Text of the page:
Finding yourself near nightfall stranded from the trail, and then having to navigate down through the forest toward distant road or village street lights is not a pleasant experience and could easily end badly for you. The most noticeable thing about these hikes is the quietness. Madeira is an isolated oceanic island and therefore its native mammals are limited to bats, and birds are only a subset of those to be found in Continental Europe and North Africa. Despite this there are some endemic bird species found only in Madeira such as the Madeiran Laurel Pigeon. These are frequently encountered within the Laurisilva Forest. They often make their presence known by breaking the silence with a thunderclap of wing beats as they hysterically escape from your approach, as if a second coming of some long remembered asteroid impact was imminent.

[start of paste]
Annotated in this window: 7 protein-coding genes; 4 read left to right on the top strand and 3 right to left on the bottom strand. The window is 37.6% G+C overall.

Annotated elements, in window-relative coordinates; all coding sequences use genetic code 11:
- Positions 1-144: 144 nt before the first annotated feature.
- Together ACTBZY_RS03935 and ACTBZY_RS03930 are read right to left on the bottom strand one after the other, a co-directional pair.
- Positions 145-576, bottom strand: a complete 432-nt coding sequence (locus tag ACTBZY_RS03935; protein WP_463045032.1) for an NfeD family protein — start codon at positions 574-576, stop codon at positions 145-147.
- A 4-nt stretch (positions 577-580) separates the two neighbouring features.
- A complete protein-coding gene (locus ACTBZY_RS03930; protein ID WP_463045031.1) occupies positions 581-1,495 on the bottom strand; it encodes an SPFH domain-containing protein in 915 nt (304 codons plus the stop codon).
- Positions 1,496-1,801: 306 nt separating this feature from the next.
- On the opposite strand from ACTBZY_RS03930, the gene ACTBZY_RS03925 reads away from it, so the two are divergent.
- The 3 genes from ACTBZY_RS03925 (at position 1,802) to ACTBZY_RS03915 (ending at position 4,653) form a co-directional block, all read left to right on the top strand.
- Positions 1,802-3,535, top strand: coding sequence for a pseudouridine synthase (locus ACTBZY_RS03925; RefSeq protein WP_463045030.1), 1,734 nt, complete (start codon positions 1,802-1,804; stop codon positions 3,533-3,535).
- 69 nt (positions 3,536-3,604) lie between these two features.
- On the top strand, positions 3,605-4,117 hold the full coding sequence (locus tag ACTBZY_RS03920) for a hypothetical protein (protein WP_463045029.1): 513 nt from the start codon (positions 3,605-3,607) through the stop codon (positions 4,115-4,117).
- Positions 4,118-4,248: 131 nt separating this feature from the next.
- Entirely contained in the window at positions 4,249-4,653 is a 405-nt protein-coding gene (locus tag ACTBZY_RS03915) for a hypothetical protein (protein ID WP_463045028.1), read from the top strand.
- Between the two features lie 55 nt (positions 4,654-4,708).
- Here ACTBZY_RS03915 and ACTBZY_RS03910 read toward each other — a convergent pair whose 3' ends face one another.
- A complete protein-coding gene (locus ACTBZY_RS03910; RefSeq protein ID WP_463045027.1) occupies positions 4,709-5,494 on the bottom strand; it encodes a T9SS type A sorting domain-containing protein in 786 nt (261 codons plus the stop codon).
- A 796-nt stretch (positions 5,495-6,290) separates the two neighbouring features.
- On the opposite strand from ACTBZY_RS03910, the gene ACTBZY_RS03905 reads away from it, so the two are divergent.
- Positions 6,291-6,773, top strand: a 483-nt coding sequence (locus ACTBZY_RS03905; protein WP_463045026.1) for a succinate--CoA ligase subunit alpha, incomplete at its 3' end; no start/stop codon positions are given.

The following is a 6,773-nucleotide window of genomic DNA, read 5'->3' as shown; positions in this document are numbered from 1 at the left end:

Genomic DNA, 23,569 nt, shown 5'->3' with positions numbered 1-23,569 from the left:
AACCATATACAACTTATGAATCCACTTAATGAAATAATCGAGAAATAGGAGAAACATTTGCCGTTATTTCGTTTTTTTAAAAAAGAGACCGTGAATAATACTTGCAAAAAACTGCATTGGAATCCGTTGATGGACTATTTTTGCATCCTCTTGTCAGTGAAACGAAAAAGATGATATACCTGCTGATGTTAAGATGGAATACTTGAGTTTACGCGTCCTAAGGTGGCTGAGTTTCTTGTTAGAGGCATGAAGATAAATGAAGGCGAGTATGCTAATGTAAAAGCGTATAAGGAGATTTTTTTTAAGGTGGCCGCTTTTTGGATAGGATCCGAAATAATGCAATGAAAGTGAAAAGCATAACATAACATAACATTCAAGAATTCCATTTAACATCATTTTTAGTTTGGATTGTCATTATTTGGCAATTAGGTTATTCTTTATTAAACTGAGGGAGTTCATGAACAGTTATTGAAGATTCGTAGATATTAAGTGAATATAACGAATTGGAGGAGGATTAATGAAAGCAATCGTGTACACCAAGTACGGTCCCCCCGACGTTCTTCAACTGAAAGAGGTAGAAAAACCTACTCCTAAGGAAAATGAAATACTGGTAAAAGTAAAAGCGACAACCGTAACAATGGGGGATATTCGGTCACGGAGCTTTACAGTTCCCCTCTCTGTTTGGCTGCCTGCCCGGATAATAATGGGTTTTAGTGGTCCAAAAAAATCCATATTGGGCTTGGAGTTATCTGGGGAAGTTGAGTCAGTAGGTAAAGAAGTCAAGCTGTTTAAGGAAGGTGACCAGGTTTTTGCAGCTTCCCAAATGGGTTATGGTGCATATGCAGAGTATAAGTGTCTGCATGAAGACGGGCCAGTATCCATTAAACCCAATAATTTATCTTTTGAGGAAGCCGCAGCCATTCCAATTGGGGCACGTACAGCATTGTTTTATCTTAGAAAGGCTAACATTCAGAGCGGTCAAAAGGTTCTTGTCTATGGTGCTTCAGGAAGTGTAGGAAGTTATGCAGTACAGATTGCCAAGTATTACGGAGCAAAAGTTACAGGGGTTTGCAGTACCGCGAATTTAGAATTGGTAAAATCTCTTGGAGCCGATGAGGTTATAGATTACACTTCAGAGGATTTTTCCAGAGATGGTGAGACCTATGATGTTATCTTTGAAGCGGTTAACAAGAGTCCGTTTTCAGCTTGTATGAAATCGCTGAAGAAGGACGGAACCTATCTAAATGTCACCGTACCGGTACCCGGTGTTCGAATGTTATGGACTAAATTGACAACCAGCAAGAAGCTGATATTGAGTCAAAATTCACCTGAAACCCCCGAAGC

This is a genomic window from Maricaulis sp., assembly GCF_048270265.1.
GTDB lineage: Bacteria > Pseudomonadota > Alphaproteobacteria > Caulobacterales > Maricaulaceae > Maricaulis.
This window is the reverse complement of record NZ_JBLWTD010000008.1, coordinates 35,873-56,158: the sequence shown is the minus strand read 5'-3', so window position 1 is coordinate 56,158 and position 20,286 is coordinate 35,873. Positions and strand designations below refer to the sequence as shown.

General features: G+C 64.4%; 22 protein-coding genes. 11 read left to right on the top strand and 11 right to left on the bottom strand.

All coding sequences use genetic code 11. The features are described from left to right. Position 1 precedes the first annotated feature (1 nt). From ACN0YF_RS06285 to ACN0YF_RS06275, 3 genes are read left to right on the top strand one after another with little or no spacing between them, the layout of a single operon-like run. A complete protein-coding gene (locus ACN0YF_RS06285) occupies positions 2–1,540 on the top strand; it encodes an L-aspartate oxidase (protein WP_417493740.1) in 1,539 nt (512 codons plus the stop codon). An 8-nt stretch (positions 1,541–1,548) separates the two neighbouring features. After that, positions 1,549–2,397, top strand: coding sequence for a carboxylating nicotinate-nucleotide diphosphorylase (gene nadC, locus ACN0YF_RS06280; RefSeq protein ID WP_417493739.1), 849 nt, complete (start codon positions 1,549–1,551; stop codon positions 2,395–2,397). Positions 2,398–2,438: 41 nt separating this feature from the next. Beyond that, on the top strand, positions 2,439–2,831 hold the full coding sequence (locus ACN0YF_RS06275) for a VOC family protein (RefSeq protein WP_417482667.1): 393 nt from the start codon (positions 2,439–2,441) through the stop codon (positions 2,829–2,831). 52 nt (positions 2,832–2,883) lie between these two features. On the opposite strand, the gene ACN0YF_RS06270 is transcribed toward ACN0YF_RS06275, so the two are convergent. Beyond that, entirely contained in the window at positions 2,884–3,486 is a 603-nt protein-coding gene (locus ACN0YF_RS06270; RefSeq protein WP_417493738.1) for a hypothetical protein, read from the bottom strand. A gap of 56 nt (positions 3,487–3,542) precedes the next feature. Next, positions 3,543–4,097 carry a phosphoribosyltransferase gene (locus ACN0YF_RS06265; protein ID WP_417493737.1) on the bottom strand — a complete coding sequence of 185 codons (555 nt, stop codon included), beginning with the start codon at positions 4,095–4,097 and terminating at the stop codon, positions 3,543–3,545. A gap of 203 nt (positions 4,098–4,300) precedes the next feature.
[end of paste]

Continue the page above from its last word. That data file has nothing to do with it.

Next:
Dispatches from Atlantis: An Exploration of Madeira and Porto Santo Islands through Time and Space.

Dispatches from Atlantis Part 3: Escape to Porto Santo.

Writing: Robert Moss, YouTube ChannelVimeo ChannelPhoto Blog